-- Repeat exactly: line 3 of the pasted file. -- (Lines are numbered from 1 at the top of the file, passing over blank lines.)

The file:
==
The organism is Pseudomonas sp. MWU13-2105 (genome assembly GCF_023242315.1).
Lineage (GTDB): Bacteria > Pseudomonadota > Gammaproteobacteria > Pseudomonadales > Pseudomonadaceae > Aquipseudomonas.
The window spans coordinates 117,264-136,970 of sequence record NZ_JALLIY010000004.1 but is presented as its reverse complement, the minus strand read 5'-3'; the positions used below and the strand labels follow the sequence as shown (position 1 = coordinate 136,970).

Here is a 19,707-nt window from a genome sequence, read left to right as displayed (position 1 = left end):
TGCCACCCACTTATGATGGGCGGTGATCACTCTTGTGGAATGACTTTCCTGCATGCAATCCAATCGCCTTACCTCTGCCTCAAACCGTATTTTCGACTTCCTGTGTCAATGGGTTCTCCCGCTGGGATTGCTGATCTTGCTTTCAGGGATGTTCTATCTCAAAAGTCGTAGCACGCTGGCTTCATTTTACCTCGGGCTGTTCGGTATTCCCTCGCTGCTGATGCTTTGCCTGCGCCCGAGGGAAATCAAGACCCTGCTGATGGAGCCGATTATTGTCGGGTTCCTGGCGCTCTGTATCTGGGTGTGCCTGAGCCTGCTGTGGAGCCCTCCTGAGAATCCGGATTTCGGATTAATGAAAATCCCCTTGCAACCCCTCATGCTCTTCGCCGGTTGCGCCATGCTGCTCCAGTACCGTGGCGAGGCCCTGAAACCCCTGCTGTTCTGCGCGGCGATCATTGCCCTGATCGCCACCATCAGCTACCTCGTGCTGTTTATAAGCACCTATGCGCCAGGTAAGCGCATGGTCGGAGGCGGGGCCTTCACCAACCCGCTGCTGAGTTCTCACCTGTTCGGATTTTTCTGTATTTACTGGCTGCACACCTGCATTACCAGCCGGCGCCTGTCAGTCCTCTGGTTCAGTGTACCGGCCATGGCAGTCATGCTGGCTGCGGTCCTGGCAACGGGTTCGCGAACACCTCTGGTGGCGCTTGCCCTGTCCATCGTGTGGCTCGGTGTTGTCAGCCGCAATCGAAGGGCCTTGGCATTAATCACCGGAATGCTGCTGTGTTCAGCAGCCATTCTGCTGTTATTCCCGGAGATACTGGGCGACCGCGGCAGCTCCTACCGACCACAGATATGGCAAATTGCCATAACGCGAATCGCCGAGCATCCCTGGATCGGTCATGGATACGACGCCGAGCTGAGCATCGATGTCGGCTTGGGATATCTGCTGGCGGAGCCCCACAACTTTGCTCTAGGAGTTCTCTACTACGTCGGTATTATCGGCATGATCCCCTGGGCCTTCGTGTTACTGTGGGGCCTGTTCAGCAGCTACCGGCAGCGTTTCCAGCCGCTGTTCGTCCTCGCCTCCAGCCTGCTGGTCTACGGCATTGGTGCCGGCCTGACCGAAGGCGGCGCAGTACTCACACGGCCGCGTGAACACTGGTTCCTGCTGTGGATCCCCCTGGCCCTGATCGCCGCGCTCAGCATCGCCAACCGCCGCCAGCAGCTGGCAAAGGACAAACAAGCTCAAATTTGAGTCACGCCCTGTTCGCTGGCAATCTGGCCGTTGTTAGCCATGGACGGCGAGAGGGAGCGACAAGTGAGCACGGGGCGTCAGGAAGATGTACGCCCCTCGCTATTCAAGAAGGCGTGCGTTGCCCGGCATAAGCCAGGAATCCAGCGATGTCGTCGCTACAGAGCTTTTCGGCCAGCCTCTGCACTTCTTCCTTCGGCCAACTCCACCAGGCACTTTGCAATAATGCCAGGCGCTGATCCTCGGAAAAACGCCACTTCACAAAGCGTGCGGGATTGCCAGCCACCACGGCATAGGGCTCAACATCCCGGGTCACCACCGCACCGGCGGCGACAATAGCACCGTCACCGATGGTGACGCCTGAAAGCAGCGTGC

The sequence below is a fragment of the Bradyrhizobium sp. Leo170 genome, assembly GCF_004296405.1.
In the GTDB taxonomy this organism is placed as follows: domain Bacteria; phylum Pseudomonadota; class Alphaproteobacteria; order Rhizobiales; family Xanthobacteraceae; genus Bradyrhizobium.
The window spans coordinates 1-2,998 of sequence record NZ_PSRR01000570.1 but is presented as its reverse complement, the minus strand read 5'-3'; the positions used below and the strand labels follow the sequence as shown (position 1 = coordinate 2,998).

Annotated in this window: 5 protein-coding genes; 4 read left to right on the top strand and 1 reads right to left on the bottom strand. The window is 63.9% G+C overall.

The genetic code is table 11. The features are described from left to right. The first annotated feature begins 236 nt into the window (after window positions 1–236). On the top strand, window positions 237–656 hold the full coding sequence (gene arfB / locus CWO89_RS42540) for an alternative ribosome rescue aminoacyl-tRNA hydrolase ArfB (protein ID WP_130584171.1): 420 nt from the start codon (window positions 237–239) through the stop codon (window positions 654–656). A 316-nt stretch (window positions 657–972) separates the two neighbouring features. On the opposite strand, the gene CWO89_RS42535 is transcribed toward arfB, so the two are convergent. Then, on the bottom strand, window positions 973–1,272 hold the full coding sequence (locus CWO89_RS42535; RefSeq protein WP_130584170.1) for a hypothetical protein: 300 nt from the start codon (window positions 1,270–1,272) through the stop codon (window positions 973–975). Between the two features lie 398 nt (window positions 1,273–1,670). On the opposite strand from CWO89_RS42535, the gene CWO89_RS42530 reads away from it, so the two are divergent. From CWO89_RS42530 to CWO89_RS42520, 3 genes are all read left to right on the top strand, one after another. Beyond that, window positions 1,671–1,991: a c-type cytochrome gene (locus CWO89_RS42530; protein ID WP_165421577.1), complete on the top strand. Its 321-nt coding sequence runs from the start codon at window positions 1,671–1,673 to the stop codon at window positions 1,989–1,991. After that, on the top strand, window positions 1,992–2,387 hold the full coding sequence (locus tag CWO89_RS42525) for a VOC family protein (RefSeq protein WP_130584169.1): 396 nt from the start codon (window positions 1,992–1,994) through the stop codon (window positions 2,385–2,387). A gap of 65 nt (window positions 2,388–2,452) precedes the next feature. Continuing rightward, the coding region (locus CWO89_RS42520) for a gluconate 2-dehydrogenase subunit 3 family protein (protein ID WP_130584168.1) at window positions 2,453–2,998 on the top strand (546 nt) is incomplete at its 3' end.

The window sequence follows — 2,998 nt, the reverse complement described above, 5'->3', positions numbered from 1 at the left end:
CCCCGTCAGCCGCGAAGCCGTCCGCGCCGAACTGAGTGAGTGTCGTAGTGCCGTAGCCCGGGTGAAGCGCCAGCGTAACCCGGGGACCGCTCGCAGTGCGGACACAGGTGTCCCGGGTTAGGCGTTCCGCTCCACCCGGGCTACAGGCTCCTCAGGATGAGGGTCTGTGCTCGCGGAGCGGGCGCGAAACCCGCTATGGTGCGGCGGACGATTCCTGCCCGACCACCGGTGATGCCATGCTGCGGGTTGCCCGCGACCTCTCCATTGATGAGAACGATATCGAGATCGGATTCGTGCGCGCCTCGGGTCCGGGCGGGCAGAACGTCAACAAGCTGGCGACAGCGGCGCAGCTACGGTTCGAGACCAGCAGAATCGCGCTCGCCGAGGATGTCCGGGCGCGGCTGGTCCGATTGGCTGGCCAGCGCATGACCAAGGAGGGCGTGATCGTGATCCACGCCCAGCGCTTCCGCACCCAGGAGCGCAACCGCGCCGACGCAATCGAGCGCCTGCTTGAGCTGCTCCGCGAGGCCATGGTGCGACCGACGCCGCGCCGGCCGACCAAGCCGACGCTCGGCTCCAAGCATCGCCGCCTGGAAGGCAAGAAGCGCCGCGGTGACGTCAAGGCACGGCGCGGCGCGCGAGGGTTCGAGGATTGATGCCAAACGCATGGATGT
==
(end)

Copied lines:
The window spans coordinates 117,264-136,970 of sequence record NZ_JALLIY010000004.1 but is presented as its reverse complement, the minus strand read 5'-3'; the positions used below and the strand labels follow the sequence as shown (position 1 = coordinate 136,970).